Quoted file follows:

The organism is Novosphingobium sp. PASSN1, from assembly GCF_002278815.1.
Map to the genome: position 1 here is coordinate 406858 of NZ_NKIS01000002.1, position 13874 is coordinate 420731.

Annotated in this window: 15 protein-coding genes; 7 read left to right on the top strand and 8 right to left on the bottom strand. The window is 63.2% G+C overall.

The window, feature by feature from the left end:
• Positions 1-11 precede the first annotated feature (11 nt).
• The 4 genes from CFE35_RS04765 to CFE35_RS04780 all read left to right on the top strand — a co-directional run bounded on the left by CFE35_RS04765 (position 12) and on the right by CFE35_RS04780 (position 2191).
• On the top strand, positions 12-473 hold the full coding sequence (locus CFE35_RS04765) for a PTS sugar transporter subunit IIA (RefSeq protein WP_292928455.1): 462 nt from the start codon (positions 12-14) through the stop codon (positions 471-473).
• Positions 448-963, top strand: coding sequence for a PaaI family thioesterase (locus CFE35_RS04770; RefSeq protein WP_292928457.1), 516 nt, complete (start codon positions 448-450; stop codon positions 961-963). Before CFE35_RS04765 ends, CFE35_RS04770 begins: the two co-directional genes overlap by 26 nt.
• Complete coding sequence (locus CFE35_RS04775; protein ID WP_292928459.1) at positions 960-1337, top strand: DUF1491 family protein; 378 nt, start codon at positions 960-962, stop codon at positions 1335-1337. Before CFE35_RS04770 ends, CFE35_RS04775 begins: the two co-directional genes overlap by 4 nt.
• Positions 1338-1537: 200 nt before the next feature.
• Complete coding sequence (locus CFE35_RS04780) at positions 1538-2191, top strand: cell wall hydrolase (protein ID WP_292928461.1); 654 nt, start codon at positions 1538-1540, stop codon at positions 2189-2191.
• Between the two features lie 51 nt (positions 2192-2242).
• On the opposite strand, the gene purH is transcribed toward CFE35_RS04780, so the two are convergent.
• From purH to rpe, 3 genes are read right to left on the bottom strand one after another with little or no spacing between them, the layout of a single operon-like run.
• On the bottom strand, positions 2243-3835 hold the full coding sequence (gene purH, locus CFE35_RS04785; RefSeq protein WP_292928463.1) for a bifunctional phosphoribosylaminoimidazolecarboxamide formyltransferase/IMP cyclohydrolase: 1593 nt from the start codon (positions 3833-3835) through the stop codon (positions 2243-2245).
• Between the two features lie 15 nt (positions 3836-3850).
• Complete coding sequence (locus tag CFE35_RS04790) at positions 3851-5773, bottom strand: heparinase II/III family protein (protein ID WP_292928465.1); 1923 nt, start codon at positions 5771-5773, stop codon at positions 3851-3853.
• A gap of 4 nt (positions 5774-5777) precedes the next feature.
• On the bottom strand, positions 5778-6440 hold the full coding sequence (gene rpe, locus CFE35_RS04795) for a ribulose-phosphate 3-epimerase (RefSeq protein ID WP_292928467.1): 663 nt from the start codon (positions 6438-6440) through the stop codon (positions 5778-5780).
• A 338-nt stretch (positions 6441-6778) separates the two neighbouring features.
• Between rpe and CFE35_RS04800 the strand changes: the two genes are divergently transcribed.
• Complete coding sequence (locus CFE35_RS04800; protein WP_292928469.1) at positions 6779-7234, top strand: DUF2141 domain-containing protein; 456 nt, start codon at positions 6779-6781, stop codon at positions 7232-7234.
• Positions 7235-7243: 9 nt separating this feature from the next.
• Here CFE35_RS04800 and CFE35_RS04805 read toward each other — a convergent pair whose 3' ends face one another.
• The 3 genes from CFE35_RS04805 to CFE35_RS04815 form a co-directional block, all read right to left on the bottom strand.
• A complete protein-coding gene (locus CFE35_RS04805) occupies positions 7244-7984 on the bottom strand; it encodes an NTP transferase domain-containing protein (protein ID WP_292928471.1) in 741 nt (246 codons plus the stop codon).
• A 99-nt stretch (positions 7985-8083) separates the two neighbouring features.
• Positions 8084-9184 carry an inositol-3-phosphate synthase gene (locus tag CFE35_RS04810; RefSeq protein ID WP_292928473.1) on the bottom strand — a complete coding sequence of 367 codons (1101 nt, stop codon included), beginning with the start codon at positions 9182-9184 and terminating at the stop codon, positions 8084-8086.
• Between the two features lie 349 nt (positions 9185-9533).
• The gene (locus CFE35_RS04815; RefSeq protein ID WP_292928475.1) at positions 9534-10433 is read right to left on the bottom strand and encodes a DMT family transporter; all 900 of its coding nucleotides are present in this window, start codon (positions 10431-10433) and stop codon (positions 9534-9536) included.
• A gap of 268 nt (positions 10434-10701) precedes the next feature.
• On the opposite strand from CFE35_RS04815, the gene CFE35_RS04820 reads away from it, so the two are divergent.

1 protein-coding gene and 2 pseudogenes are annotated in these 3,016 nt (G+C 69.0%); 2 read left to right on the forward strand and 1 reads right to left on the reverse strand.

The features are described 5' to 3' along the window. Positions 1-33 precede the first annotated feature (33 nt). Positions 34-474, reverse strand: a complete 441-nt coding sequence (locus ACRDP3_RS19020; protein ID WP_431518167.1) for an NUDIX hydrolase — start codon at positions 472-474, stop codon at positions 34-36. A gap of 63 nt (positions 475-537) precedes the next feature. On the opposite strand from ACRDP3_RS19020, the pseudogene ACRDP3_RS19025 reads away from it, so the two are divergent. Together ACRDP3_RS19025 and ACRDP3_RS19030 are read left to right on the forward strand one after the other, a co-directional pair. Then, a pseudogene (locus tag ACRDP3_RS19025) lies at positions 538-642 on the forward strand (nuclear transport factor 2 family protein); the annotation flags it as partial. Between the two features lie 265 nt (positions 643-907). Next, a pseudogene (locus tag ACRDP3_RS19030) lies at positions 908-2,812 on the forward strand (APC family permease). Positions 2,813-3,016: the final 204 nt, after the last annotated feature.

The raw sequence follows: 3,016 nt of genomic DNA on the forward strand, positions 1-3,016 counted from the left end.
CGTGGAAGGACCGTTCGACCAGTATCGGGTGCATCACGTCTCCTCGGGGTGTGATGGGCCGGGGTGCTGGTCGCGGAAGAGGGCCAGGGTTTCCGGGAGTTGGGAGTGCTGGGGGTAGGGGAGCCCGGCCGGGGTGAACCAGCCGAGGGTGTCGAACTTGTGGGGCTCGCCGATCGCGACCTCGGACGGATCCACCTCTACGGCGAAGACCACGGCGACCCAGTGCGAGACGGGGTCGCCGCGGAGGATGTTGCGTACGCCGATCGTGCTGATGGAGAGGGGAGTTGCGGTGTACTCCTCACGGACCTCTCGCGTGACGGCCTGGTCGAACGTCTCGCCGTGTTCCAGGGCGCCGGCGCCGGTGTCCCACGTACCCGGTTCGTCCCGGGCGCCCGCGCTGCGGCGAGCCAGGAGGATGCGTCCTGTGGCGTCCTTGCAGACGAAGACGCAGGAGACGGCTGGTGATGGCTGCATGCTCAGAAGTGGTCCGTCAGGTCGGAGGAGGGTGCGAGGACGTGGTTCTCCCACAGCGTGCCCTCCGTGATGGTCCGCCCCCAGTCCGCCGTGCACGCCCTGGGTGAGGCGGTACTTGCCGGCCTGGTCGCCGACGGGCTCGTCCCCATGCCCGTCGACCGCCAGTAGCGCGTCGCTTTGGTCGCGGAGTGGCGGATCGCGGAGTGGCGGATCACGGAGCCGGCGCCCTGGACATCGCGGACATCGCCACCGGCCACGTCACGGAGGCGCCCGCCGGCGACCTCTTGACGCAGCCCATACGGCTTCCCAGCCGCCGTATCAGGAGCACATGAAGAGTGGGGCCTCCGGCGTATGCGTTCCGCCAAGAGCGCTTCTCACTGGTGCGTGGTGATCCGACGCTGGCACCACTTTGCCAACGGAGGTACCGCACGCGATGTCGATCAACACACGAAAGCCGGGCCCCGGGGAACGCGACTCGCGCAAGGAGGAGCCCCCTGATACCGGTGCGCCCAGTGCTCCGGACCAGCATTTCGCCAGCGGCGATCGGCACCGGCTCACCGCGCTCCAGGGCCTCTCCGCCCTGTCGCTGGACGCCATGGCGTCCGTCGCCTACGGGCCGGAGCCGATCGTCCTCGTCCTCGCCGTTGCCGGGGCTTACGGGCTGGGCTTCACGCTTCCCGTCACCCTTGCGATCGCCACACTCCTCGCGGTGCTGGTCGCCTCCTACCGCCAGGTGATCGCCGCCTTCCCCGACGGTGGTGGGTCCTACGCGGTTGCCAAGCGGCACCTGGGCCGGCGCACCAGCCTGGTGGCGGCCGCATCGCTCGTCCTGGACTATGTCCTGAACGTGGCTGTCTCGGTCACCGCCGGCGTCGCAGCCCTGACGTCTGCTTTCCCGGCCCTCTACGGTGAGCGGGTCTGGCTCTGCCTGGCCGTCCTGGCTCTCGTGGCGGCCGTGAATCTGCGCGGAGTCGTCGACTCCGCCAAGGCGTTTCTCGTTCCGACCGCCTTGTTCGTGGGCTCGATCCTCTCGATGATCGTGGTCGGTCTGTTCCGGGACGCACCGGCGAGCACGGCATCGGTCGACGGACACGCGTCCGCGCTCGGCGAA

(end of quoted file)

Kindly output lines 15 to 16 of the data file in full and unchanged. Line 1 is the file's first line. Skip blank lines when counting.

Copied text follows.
• On the bottom strand, positions 2243-3835 hold the full coding sequence (gene purH, locus CFE35_RS04785; RefSeq protein WP_292928463.1) for a bifunctional phosphoribosylaminoimidazolecarboxamide formyltransferase/IMP cyclohydrolase: 1593 nt from the start codon (positions 3833-3835) through the stop codon (positions 2243-2245).
• Between the two features lie 15 nt (positions 3836-3850).